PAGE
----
Diary: Saturday 31 October
There are some tourist spots I said I would not visit in KL.
Number one on the list is Batu Caves.
There are 272 steep steps leading to the caves, with no shade on the way up or down. The paths are smelly. Vicious monkeys look to snatch your bags if they suspect you are carrying food in it. 272 steps? Yes, you need to negotiate these steps on the way down.
When I asked SS over breakfast what she would like to do today she said item number one on her list was Batu Caves.
I said it was a brilliant idea.
In fact, it was only through SS’s non-native eyes that I came to appreciate the limestone outcrop. She said that whilst they have limestone caves in Korea, this was the first time she had seen the formations without having to bend double whilst accessing caves through a tunnel (she had forgotten about the steps). Now I remembered visiting the Gouffre de Padirac in France.
In the caves there are shrines to Hindu gods. For anyone not accustomed to a multi-race and multi-faith population, Malaysia is a fascinating country. In the days to come SS and I would be visiting Muslim mosques, Hindu and Buddhist temples and also attend a Sunday church service at an Anglican cathedral.
After the caves we visit the Royal Selangor Pewter Factory and Visitor Centre. This was another thing I said was just for tourists. As a student I learnt quite a bit about the tin mining industry, however I must admit that the visit was fun as well as educational.
Malaysia has the world’s largest pewter tankard: it is 1.987 metres tall, weighs 1,557 kg and has a capacity of 2,796 litres…just in case you want to invite the whole neighbourhood to a drinks party.
During the factory tour, the process of hand-making a piece of pewter is explained. There is a pewter Twin Towers and a showroom full of pewter to purchase including the latest Star Wars figures.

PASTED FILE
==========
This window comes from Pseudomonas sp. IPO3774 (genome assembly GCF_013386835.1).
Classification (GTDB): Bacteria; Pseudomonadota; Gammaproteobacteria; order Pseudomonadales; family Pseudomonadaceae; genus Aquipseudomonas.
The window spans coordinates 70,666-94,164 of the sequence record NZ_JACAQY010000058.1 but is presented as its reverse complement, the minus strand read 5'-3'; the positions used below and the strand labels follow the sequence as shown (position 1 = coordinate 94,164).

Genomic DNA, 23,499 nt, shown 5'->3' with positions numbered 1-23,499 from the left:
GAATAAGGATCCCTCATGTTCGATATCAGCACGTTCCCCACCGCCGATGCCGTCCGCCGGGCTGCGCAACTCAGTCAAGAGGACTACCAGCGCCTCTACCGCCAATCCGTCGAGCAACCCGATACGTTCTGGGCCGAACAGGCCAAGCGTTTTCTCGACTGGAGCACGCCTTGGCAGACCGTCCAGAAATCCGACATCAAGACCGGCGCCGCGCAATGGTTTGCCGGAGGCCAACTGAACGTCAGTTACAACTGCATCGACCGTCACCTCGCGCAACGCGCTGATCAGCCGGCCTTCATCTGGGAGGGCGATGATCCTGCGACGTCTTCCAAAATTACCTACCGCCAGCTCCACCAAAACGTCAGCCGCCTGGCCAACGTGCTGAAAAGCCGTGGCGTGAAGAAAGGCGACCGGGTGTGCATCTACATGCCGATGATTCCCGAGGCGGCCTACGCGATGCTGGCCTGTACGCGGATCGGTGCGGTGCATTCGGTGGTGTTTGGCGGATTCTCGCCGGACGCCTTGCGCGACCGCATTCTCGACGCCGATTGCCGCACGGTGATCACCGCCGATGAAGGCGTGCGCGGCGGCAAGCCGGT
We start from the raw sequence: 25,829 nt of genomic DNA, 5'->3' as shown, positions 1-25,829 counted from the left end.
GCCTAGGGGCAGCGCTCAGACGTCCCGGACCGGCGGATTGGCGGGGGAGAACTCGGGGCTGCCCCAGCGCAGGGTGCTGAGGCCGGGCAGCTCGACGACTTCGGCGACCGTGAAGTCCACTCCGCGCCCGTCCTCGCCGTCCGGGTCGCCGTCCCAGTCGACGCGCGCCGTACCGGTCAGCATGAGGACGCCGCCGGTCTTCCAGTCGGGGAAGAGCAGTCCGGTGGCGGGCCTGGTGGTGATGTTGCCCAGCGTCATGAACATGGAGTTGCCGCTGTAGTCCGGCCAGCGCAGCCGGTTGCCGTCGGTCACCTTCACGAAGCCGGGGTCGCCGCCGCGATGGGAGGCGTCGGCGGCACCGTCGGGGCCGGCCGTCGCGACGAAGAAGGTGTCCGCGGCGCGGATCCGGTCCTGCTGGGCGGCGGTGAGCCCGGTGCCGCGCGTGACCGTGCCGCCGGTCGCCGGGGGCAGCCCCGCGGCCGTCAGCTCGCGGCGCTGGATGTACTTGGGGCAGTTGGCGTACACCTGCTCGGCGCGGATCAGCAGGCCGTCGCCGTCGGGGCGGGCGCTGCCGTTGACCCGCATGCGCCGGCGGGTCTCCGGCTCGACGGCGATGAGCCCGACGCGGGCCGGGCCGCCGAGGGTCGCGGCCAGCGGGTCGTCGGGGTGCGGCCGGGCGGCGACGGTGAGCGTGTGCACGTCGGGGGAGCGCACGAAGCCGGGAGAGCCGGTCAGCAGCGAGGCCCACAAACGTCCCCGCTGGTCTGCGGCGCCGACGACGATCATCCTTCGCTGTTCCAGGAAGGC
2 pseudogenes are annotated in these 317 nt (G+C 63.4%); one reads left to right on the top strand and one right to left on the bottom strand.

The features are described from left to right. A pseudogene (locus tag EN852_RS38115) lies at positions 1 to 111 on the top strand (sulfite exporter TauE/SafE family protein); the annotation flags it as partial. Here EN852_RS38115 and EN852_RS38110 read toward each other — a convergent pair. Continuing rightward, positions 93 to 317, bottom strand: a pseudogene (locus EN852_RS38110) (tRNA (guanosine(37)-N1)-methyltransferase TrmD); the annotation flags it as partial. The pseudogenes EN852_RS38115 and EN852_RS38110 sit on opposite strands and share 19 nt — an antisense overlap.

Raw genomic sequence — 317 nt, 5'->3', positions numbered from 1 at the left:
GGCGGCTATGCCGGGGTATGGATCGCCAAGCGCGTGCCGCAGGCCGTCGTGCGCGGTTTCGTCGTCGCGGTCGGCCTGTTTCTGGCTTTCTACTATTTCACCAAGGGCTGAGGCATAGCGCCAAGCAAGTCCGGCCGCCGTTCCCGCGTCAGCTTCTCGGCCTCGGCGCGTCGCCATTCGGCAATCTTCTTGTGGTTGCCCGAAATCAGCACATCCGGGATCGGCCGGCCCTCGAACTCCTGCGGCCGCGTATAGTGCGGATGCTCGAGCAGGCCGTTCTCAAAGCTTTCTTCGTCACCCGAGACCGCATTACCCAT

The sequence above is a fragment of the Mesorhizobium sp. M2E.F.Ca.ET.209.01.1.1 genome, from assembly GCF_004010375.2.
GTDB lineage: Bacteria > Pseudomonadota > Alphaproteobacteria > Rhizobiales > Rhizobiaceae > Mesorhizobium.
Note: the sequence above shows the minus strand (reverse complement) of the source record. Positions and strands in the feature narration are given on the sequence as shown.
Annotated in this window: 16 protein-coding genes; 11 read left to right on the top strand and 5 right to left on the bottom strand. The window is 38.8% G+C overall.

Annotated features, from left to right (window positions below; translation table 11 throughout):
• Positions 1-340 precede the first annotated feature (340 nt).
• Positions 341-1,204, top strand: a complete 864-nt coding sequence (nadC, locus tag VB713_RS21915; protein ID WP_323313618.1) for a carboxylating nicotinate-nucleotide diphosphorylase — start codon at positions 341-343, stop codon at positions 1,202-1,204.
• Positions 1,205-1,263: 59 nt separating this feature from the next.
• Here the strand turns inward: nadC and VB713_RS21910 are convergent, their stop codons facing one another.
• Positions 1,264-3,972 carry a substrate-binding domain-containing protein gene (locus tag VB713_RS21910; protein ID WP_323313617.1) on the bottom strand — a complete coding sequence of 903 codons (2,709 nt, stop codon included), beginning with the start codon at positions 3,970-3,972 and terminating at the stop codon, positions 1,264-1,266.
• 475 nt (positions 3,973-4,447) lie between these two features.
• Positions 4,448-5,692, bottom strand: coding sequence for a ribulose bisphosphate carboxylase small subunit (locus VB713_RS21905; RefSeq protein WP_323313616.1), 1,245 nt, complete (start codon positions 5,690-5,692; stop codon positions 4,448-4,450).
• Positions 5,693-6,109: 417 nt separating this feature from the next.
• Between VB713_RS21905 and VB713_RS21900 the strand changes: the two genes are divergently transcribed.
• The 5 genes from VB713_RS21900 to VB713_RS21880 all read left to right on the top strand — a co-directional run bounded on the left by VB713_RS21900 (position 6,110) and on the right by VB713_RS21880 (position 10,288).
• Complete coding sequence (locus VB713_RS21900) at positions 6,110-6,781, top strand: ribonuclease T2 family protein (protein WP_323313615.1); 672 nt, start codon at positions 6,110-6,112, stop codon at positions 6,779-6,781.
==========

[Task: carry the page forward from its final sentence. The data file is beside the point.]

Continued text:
Next stop was the National Monument, which commemorates those who died in Malaysia’s struggle for freedom. Principally this was against the Japanese who occupied Malaya during World War II, and against the communists during the Malayan Emergency from 1948 until 1960.
Thinking about it, I am grateful to have grown up in a peaceful Malaysia and to not have known any political conflict or war.
On to the KL Bird Park. You would have thought we would be fading from tiredness by now, but the fear of not seeing enough in the five days SS has in KL propelled us into a strange state of tranquillity. Well, there is really not much you can do when so many birds are perched on you…
There are many types of birds to see in the park. As there is a lot of walking to do, it’s best to come with people with whom you have things to chat about.
We still had time after this for a bit of late lunch at the Pavilion food court. In the evening SS went for dinner with my parents and I joined my university friends at a 50th birthday party.
In the next post, we visit visit the National Mosque, attend an Anglican church service, see the Central Market and have lunch at the Majestic Hotel.